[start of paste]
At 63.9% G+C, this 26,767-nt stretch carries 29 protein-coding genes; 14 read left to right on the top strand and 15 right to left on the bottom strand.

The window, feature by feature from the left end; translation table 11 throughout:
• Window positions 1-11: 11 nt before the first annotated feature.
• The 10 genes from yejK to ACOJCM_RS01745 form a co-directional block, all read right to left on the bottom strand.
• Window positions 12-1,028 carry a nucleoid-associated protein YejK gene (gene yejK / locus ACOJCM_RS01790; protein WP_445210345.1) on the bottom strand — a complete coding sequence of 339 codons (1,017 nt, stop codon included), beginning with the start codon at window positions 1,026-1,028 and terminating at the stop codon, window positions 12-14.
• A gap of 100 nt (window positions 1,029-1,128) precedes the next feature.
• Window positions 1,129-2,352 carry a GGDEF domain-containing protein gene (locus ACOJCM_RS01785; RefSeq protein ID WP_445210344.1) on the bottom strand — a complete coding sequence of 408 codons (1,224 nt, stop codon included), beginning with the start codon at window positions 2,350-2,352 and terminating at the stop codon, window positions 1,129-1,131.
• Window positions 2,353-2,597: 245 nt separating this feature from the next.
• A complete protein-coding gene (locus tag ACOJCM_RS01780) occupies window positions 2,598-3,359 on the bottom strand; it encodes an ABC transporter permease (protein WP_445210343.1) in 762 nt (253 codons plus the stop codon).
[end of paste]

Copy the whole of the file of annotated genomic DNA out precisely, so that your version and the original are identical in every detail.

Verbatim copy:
At 63.9% G+C, this 26,767-nt stretch carries 29 protein-coding genes; 14 read left to right on the top strand and 15 right to left on the bottom strand.

The window, feature by feature from the left end; translation table 11 throughout:
• Window positions 1-11: 11 nt before the first annotated feature.
• The 10 genes from yejK to ACOJCM_RS01745 form a co-directional block, all read right to left on the bottom strand.
• Window positions 12-1,028 carry a nucleoid-associated protein YejK gene (gene yejK / locus ACOJCM_RS01790; protein WP_445210345.1) on the bottom strand — a complete coding sequence of 339 codons (1,017 nt, stop codon included), beginning with the start codon at window positions 1,026-1,028 and terminating at the stop codon, window positions 12-14.
• A gap of 100 nt (window positions 1,029-1,128) precedes the next feature.
• Window positions 1,129-2,352 carry a GGDEF domain-containing protein gene (locus ACOJCM_RS01785; RefSeq protein ID WP_445210344.1) on the bottom strand — a complete coding sequence of 408 codons (1,224 nt, stop codon included), beginning with the start codon at window positions 2,350-2,352 and terminating at the stop codon, window positions 1,129-1,131.
• Window positions 2,353-2,597: 245 nt separating this feature from the next.
• A complete protein-coding gene (locus tag ACOJCM_RS01780) occupies window positions 2,598-3,359 on the bottom strand; it encodes an ABC transporter permease (protein WP_445210343.1) in 762 nt (253 codons plus the stop codon).